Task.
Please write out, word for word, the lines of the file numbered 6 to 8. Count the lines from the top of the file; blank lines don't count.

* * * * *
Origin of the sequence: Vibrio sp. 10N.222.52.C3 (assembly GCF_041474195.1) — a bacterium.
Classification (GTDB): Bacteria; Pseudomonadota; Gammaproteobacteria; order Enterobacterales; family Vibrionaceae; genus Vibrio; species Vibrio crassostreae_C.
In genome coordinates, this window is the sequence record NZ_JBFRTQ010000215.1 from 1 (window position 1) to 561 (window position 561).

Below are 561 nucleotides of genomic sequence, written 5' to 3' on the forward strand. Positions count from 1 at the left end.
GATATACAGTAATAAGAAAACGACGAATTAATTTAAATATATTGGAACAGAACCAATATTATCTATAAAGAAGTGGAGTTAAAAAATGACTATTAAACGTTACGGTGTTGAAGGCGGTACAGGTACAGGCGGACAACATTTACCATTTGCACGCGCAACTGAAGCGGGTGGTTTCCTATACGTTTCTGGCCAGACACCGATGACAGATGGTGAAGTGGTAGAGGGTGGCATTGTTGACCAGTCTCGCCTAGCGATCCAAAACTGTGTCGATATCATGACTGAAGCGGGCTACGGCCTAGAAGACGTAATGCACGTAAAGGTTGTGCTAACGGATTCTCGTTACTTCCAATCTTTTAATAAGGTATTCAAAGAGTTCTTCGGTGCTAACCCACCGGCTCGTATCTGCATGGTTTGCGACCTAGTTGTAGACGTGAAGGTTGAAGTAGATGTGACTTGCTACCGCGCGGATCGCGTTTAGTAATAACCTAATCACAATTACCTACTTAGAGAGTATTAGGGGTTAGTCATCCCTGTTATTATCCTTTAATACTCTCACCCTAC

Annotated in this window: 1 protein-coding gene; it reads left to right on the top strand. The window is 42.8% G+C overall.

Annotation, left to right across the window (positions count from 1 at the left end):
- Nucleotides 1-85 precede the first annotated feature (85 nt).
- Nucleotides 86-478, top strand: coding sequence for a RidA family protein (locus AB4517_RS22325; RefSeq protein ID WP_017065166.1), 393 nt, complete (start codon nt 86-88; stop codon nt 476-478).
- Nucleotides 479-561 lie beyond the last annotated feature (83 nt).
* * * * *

Annotated in this window: 1 protein-coding gene; it reads left to right on the top strand. The window is 42.8% G+C overall.

Annotation, left to right across the window (positions count from 1 at the left end):
- Nucleotides 1-85 precede the first annotated feature (85 nt).